Have you ever wondered why the choice of books and music, or even foodstuffs, is so limited at the biggest superstores? We know that the range of books, music and branded products is vast, in reality, but we never see that vast range, where most people shop. We only see quantity and uniformity.
I’ve noticed that even the biggest woodworking tool stores, the largest art supply stores or the most gigantic of guitar superstores have plenty of a very narrow range of things. You would expect that, if you wanted to find something unique, quirky or rare, you could find that in a superstore. They have the space. They ought to have the depth and breadth of stock, right? If you are talking guitars, it seems to be the case that the larger the store, the more Les Pauls, Strats and Teles there are on offer – incremental tweaks on a basic theme. For every “Wall of Pauls”, you’ll find only a few token, weirdo guitars that make unique sounds and look like they came from the far side of the dark side.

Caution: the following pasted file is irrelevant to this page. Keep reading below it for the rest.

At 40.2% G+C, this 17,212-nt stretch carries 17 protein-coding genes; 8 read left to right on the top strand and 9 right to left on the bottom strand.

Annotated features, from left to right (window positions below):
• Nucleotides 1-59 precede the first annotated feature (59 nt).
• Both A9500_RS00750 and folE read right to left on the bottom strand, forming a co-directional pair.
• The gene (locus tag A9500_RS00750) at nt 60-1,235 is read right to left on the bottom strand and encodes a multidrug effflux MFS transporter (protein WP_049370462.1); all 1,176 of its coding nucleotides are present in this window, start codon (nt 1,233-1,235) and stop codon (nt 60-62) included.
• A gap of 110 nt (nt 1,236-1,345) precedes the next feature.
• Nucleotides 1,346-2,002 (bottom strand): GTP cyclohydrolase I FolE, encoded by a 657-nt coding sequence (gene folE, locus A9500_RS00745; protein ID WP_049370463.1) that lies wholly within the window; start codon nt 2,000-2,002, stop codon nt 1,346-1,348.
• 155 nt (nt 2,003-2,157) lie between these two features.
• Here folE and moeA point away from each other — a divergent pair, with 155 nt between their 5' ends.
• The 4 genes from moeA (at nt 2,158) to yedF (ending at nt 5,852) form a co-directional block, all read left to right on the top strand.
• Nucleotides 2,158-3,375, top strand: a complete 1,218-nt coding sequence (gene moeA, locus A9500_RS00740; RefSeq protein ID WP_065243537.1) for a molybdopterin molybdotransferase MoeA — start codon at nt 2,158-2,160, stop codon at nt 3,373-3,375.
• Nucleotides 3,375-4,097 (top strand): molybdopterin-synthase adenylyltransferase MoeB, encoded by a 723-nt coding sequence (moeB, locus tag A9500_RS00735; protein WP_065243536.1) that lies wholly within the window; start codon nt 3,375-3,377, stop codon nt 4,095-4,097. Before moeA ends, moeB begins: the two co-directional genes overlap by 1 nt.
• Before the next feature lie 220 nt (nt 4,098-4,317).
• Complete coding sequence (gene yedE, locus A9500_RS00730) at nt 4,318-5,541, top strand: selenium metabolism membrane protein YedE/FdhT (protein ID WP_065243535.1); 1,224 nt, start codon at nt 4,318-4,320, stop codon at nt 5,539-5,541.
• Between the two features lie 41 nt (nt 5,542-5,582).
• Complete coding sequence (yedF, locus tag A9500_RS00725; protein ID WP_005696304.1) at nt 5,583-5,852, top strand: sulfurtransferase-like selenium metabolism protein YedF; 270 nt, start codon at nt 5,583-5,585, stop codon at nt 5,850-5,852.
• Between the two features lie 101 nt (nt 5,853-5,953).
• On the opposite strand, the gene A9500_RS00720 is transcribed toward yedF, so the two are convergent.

Go out to buy an art print. In every large gallery or print store, there are the same old Monet’s and Van Gogh’s we all know and love, but very few Rileys, Smarts, or other lesser known artists. The range is actually very narrow.
The fact is the majority of people don’t actually take their reading, music appreciation, gastronomy, art or guitar playing all that seriously. They’re hobbyists, at best. The world economy game, as it is currently played, doesn’t have a way of rewarding vast numbers of professional artists. Art pays slightly worse than crime. With so few able to follow their passions to the limit, they wind up being relatively uniform and unsophisticated in their tastes for tools and supplies. They need something workaday and dependable. They don’t have the spare money for things that are “out there”.